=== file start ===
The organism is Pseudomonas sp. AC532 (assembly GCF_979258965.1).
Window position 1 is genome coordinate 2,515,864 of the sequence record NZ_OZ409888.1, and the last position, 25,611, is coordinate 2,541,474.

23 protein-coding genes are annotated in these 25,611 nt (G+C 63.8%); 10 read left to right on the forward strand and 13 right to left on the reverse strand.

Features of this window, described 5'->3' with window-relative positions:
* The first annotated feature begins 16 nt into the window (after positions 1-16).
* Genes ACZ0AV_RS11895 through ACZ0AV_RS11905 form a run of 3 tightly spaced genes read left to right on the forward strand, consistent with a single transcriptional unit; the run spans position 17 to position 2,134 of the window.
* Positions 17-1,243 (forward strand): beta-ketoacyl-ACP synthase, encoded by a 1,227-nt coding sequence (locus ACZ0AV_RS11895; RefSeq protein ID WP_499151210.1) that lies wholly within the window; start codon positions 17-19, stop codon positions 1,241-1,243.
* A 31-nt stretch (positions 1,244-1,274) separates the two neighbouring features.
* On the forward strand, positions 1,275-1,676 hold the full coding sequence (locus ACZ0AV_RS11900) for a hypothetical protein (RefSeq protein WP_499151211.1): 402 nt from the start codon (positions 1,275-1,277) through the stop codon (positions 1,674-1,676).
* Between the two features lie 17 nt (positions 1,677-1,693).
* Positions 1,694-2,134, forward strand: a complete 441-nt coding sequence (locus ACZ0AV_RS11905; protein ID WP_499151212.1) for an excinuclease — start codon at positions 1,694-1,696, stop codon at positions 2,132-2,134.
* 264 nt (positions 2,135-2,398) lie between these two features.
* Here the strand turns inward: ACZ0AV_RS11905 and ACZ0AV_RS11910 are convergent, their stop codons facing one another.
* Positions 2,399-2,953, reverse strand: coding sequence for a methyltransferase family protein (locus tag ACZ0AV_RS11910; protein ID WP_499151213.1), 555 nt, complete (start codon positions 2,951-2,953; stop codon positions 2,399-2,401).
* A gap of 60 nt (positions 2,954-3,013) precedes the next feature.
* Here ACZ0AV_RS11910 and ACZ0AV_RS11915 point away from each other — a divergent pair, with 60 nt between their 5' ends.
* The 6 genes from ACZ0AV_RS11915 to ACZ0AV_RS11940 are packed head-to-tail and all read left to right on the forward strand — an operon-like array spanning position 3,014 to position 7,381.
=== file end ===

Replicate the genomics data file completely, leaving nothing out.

The organism is Pseudomonas sp. AC532 (assembly GCF_979258965.1).
Window position 1 is genome coordinate 2,515,864 of the sequence record NZ_OZ409888.1, and the last position, 25,611, is coordinate 2,541,474.

23 protein-coding genes are annotated in these 25,611 nt (G+C 63.8%); 10 read left to right on the forward strand and 13 right to left on the reverse strand.

Features of this window, described 5'->3' with window-relative positions:
* The first annotated feature begins 16 nt into the window (after positions 1-16).
* Genes ACZ0AV_RS11895 through ACZ0AV_RS11905 form a run of 3 tightly spaced genes read left to right on the forward strand, consistent with a single transcriptional unit; the run spans position 17 to position 2,134 of the window.
* Positions 17-1,243 (forward strand): beta-ketoacyl-ACP synthase, encoded by a 1,227-nt coding sequence (locus ACZ0AV_RS11895; RefSeq protein ID WP_499151210.1) that lies wholly within the window; start codon positions 17-19, stop codon positions 1,241-1,243.
* A 31-nt stretch (positions 1,244-1,274) separates the two neighbouring features.
* On the forward strand, positions 1,275-1,676 hold the full coding sequence (locus ACZ0AV_RS11900) for a hypothetical protein (RefSeq protein WP_499151211.1): 402 nt from the start codon (positions 1,275-1,277) through the stop codon (positions 1,674-1,676).
* Between the two features lie 17 nt (positions 1,677-1,693).
* Positions 1,694-2,134, forward strand: a complete 441-nt coding sequence (locus ACZ0AV_RS11905; protein ID WP_499151212.1) for an excinuclease — start codon at positions 1,694-1,696, stop codon at positions 2,132-2,134.
* 264 nt (positions 2,135-2,398) lie between these two features.
* Here the strand turns inward: ACZ0AV_RS11905 and ACZ0AV_RS11910 are convergent, their stop codons facing one another.
* Positions 2,399-2,953, reverse strand: coding sequence for a methyltransferase family protein (locus tag ACZ0AV_RS11910; protein ID WP_499151213.1), 555 nt, complete (start codon positions 2,951-2,953; stop codon positions 2,399-2,401).
* A gap of 60 nt (positions 2,954-3,013) precedes the next feature.
* Here ACZ0AV_RS11910 and ACZ0AV_RS11915 point away from each other — a divergent pair, with 60 nt between their 5' ends.
* The 6 genes from ACZ0AV_RS11915 to ACZ0AV_RS11940 are packed head-to-tail and all read left to right on the forward strand — an operon-like array spanning position 3,014 to position 7,381.